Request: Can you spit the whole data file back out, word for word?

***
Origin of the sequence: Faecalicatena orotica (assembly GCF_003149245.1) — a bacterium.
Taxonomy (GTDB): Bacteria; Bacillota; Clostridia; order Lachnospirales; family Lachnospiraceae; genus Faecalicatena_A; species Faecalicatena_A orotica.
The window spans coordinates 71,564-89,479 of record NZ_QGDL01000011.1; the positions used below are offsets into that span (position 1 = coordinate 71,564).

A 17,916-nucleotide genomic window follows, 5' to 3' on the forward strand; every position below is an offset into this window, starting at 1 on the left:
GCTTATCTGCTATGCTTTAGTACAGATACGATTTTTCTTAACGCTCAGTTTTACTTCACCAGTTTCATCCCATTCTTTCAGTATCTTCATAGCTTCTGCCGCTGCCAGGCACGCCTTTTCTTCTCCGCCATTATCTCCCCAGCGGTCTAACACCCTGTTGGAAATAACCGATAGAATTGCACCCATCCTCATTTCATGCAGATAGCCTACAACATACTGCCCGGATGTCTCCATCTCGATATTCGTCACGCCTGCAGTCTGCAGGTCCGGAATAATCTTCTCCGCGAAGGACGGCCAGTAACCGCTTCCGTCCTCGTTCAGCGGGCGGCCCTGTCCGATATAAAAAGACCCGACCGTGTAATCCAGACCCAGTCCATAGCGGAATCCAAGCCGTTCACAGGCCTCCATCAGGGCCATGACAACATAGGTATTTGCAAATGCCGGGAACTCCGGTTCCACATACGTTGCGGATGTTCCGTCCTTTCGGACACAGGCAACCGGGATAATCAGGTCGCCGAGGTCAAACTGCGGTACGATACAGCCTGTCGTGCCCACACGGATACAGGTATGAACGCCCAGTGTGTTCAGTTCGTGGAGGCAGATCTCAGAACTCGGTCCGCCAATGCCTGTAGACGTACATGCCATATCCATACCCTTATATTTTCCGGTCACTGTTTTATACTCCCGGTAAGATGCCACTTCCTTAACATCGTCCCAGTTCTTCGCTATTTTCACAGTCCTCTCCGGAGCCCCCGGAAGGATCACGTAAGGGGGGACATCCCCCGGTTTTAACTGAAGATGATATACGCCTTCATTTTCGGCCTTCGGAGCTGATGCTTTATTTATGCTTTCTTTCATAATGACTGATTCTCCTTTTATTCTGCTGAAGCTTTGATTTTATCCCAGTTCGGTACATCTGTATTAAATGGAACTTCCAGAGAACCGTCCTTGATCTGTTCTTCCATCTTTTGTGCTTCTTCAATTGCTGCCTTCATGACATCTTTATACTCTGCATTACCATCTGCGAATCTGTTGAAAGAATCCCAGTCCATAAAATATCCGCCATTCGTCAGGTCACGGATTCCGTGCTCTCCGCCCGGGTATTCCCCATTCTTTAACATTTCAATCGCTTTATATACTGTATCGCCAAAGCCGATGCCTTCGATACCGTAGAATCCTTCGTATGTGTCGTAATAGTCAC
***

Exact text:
Origin of the sequence: Faecalicatena orotica (assembly GCF_003149245.1) — a bacterium.
Taxonomy (GTDB): Bacteria; Bacillota; Clostridia; order Lachnospirales; family Lachnospiraceae; genus Faecalicatena_A; species Faecalicatena_A orotica.
The window spans coordinates 71,564-89,479 of record NZ_QGDL01000011.1; the positions used below are offsets into that span (position 1 = coordinate 71,564).

A 17,916-nucleotide genomic window follows, 5' to 3' on the forward strand; every position below is an offset into this window, starting at 1 on the left:
GCTTATCTGCTATGCTTTAGTACAGATACGATTTTTCTTAACGCTCAGTTTTACTTCACCAGTTTCATCCCATTCTTTCAGTATCTTCATAGCTTCTGCCGCTGCCAGGCACGCCTTTTCTTCTCCGCCATTATCTCCCCAGCGGTCTAACACCCTGTTGGAAATAACCGATAGAATTGCACCCATCCTCATTTCATGCAGATAGCCTACAACATACTGCCCGGATGTCTCCATCTCGATATTCGTCACGCCTGCAGTCTGCAGGTCCGGAATAATCTTCTCCGCGAAGGACGGCCAGTAACCGCTTCCGTCCTCGTTCAGCGGGCGGCCCTGTCCGATATAAAAAGACCCGACCGTGTAATCCAGACCCAGTCCATAGCGGAATCCAAGCCGTTCACAGGCCTCCATCAGGGCCATGACAACATAGGTATTTGCAAATGCCGGGAACTCCGGTTCCACATACGTTGCGGATGTTCCGTCCTTTCGGACACAGGCAACCGGGATAATCAGGTCGCCGAGGTCAAACTGCGGTACGATACAGCCTGTCGTGCCCACACGGATACAGGTATGAACGCCCAGTGTGTTCAGTTCGTGGAGGCAGATCTCAGAACTCGGTCCGCCAATGCCTGTAGACGTACATGCCATATCCATACCCTTATATTTTCCGGTCACTGTTTTATACTCCCGGTAAGATGCCACTTCCTTAACATCGTCCCAGTTCTTCGCTATTTTCACAGTCCTCTCCGGAGCCCCCGGAAGGATCACGTAAGGGGGGACATCCCCCGGTTTTAACTGAAGATGATATACGCCTTCATTTTCGGCCTTCGGAGCTGATGCTTTATTTATGCTTTCTTTCATAATGACTGATTCTCCTTTTATTCTGCTGAAGCTTTGATTTTATCCCAGTTCGGTACATCTGTATTAAATGGAACTTCCAGAGAACCGTCCTTGATCTGTTCTTCCATCTTTTGTGCTTCTTCAATTGCTGCCTTCATGACATCTTTATACTCTGCATTACCATCTGCGAATCTGTTGAAAGAATCCCAGTCCATAAAATATCCGCCATTCGTCAGGTCACGGATTCCGTGCTCTCCGCCCGGGTATTCCCCATTCTTTAACATTTCAATCGCTTTATATACTGTATCGCCAAAGCCGATGCCTTCGATACCGTAGAATCCTTCGTATGTGTCGTAATAGTCAC